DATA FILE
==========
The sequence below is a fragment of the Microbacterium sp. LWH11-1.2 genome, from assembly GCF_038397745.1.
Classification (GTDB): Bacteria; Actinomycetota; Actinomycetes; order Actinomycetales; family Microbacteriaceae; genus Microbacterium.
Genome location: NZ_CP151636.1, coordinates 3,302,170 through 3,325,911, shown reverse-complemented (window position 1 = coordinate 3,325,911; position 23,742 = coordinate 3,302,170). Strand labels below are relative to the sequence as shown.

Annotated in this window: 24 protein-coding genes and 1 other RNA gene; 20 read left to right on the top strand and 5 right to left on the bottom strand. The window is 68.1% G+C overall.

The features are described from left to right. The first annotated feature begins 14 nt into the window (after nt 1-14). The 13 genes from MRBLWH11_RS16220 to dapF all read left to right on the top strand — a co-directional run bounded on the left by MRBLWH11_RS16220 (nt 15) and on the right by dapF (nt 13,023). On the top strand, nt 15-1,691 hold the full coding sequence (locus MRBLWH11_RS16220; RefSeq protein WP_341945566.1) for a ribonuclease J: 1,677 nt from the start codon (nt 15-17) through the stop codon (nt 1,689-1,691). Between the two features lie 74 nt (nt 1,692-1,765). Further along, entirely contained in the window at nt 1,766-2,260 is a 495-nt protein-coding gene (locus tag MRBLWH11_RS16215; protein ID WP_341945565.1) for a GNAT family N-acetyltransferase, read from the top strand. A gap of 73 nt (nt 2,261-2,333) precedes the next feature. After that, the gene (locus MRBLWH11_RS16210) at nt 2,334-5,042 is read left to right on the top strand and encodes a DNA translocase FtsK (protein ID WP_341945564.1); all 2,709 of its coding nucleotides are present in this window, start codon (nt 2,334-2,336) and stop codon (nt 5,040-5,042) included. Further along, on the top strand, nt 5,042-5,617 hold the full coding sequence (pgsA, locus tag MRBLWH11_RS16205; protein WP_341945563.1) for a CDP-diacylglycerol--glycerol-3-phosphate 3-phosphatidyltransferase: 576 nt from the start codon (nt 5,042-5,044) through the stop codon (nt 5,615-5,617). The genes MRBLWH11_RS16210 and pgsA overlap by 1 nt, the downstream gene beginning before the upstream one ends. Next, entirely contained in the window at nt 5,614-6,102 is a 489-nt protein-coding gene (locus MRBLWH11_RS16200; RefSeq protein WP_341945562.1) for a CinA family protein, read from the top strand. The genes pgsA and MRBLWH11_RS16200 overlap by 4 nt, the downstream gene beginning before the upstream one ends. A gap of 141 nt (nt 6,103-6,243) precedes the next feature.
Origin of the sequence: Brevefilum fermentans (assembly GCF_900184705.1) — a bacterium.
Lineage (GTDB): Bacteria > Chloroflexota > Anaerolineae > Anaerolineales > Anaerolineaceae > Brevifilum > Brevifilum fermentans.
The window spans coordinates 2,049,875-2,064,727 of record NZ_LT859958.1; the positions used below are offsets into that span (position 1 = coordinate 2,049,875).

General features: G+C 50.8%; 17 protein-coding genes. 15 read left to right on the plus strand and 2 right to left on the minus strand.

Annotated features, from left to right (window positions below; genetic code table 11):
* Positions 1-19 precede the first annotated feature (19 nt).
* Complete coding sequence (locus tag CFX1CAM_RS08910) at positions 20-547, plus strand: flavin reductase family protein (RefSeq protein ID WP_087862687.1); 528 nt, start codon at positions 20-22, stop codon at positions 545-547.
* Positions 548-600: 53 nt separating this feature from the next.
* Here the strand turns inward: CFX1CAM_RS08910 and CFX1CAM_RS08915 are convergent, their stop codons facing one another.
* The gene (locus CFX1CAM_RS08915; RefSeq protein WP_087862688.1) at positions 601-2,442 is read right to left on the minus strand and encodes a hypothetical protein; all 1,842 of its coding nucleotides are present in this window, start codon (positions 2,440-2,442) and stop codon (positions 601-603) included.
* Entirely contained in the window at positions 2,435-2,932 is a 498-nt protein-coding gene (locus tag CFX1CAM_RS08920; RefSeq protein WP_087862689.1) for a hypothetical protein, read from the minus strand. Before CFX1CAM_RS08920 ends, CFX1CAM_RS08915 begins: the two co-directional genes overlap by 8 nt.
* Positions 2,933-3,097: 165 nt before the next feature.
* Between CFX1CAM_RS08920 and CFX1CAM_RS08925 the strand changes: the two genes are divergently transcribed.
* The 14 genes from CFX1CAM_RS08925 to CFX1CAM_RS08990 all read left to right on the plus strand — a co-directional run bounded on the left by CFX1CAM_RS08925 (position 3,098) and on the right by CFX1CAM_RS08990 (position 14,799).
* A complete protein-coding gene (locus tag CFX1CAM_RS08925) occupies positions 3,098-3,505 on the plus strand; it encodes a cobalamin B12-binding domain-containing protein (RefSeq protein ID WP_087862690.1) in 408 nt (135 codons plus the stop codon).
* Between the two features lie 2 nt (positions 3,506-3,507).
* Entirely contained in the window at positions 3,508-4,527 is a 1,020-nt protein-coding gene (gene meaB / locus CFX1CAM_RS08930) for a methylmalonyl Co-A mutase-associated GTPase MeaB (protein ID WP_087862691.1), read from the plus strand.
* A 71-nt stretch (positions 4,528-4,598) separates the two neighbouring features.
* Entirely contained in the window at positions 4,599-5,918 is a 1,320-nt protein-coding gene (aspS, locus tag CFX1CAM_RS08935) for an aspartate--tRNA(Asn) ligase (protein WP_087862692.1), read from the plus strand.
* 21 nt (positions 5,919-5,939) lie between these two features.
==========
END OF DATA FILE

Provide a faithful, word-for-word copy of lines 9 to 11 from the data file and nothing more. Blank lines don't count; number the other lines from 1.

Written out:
General features: G+C 50.8%; 17 protein-coding genes. 15 read left to right on the plus strand and 2 right to left on the minus strand.

Annotated features, from left to right (window positions below; genetic code table 11):
* Positions 1-19 precede the first annotated feature (19 nt).